Today I leave to lead a mission team from my campus to Haiti. We’re taking 8 men from my church to minister with an orphanage, school and to help do construction on our sister church that we support. I’ll be preaching the gospel there on Sunday. Pray for us!
Archives For Greg’s Favorites
Like most of you, I was saddened and broken-hearted to hear of the news of Matthew Warren taking his own life after years of struggling with deep, dark depression. I have shared before on here how I wrestle with my own issues (you can read about it HERE). I’m glad to see the love and support of so many of my pastor friends that have blogged or written recently about their prayers and support for the Warren family. I, too, am praying for them and not only that God would comfort and sustain them, but that God would use them in even more amazing ways to reach those and be a voice for those that fight mental illness and depression. God is at work behind the scenes and will take what the enemy meant for harm and use it for good.
On Easter Sunday, I celebrate my two year anniversary as the Campus Pastor at Forest Park Carthage (a multisite church based out of Joplin, MO). For the two years before that, I served as a full-time consultant with churches around the country. I still consult some on the side, but not nearly as much. Recently, I was reflecting on the difference between my two roles/jobs.
A consultant may be good at seeing the big picture, but a pastor is the one who sees the whole picture. A consultant may tell you need to get from Point A to Point B, but a pastor knows who needs to be led in order for this to happen, the changes in-between that will need to be made and most importantly, how long it will take to get there. Consultants sometimes come across like a change can happen overnight (I’ve been guilty of this), but a pastor knows it may take years to get to the desired result.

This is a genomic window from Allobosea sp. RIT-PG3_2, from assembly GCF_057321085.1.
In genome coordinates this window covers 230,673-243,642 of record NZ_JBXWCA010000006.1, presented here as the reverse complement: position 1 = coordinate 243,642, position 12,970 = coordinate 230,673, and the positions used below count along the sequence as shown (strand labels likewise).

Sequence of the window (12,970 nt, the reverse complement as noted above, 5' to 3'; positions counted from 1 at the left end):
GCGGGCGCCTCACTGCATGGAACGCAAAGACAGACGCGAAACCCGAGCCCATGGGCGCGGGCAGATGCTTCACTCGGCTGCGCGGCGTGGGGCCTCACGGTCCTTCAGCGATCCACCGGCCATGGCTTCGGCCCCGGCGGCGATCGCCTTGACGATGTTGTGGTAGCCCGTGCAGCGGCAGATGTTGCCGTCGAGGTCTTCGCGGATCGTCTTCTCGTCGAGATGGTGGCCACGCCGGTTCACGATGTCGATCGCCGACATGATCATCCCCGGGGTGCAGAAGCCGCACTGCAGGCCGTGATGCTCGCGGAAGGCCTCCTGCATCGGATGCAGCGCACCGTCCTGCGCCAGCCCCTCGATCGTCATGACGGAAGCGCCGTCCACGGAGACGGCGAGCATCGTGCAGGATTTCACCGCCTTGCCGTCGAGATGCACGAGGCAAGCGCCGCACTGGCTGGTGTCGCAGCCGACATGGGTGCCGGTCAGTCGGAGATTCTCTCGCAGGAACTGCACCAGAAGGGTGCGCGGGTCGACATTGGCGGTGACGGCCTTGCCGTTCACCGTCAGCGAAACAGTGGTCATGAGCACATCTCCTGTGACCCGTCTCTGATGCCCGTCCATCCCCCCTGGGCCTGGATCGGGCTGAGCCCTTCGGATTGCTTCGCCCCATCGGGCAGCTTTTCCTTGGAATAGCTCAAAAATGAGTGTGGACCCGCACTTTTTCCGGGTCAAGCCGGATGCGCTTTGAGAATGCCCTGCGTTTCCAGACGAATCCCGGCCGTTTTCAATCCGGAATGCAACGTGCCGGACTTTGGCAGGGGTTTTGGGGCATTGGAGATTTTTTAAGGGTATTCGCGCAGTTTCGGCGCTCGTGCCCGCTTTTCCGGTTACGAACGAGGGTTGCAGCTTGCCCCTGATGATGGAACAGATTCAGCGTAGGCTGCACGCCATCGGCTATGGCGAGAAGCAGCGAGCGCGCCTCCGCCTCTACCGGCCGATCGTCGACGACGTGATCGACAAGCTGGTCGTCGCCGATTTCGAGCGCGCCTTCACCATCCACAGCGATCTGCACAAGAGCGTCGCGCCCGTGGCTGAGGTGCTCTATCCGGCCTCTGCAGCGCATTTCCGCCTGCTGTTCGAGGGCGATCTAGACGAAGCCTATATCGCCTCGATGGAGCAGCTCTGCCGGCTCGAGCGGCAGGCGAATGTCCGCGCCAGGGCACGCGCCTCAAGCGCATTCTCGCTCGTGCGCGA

Can You See?
A pastor over time gets used to and accustomed to his scenery and surroundings. I love being a consultant on occasion because I get to come in with fresh eyes and point out things that jump out at me, but may have been a blind spot for the pastor and his team. Do I still recommend that churches seek outside help on occasion? Absolutely. I love working with consultants and have several that I stay in touch with and hope to one day hire to come into my church. Consultants help get you unstuck (as Tony Morgan says) and give you questions and thoughts to wrestle with as a staff.